Detectives are investigating the death of a Queens man who was found in his bathtub Wednesday with what police described as two puncture wounds to his head. The 62-year-old Woodside man was discovered Wednesday morning after a friend became concerned when he could not reach him, police sources said. Read More: Daily News

 

Astoria Post Office saved

Following months of apprehension regarding the fate of the post office, the United States Postal Service (USPS) recently announced that Grand Station was removed from a list of branches targeted for potential closure. Read More: Queens Courier

Residents and officials fight for Forest Park Carousel


| brennison@queenscourier.com

Photo courtesy of the Woodhaven Resident's Block Association

Local residents and officials hope to save the Forest Park Carousel from the glue factory.

The Forest Park Carousel remains dark as the Parks Department has received no viable proposal from vendors to run the historic ride.

The Parks Department said it will conduct “extensive outreach” to find a suitable vendor and plans to re-release the Request for Proposal (RFP), though no date has been set.

The carousel has not been operated since 2009 when its vendor, New York One, did not renew its contract.

As local residents eagerly await a new vendor to operate the ride, they are making sure their message is not forgotten.

The 50 “Save the Forest Park Carousel” T-shirts, at $10 a piece, quickly sold out at the Woodhaven Street Fair on Sunday, October 16.

The hot item is a great way to allow the residents to help support the fight for the carousel, said Ed Wendell, president of the Woodhaven Residents’ Block Association.

Residents that were not able to purchase the shirts there can order them by calling the Woodhaven Resident’s Block Association’s office at 718-296-3735.

The money raised from the shirts will be funneled back into trying to get the carousel up and running.

“This is three full summers in a row that it has been closed. People are frustrated now that another year has gone by and there is still no closure,” Wendell said.

Assemblymember Mike Miller is working on a plan that would allow a nonprofit take over the concessions. He has scheduled a meeting with the Parks Department to discuss the plan.

“People within the community have fond memories of the carousel and they want to see it put to good use,” the assemblymember said. “It’s disappointing that we can’t find someone to run the carousel.”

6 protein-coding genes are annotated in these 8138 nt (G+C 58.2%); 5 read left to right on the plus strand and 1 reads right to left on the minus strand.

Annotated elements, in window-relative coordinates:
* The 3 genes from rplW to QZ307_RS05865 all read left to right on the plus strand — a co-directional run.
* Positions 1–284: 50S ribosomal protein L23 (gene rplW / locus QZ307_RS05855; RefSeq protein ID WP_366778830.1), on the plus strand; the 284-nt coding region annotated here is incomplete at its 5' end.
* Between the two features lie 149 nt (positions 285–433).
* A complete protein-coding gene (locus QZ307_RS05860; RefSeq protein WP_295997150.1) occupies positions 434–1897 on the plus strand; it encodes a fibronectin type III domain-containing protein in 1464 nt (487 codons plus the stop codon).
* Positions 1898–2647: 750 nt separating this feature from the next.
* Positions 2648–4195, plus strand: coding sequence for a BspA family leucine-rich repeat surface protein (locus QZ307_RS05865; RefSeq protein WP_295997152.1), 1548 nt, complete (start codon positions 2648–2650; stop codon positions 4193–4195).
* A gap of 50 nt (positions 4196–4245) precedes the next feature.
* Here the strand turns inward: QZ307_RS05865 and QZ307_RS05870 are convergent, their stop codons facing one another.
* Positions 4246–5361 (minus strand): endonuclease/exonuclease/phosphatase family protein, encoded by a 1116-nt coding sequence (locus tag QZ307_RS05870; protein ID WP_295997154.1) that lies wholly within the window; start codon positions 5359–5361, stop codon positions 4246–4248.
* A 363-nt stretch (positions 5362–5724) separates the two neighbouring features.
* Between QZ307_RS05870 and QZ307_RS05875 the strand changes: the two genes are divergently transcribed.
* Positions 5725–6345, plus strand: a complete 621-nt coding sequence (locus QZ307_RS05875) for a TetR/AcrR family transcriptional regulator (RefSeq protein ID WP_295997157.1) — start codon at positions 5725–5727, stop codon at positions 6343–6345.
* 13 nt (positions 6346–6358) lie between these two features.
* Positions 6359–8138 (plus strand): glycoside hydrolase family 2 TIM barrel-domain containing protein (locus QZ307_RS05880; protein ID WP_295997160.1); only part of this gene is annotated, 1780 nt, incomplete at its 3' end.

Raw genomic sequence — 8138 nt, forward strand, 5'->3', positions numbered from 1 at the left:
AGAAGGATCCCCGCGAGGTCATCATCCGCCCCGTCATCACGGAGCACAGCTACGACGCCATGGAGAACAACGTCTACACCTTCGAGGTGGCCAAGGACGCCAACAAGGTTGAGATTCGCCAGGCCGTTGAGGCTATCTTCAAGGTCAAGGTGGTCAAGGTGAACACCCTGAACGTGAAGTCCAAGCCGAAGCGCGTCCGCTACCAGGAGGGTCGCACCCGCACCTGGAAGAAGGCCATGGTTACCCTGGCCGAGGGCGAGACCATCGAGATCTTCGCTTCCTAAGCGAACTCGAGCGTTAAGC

Wendell would like to see the carousel running – even if it is just once a month.

“Turn it on once a month; pick a Saturday,” he said. “We can get volunteers that will work for the carousel. The community will support it.

“It’s part of our shared history; it’s part of our community,” Wendell said. “We’ve come close to losing it permanently twice and people are scared that this is going to be it. Could this be the last we see of [the carousel]?”

DOE cuts leave their mark


| bdoda@queenscourier.com

For Gary Haberski, reporting for his six-hour shift each weekday at Bayside High School was not only a delight, but his daily workout.

“I used to walk to school every day since I only live two miles away,” said Haberski, 62, of Whitestone, one of 700 Department of Education (DOE) employees let go recently. “I would go back tomorrow if I could.”

With the largest number of layoffs at one time in the city during the Bloomberg Administration, teacher aides and support staff have officially been cut in an effort to save $35 million, according to DOE officials.

This is the second time Haberski has been laid off by the DOE, last time spending 11-months on a recall list. Although prepared with a letter explaining a possible lay-off in September, the pink slip letter that came on October 7 prompted him to call all of his elected officials in outrage.

“The first time, I was upset and depressed,” said Haberski, a lifelong Queens resident. “Now, I’m just mad.”

School aides and support staff have many roles in schools including monitoring hallways, creating a more secure environment, observing during SAT and other test taking as well as other functions. It’s those day-to-day interactions with students that he misses the most.

“You establish relationships with the kids. You see them every day and learn what they want to do with their lives. I miss all that,” said Haberski.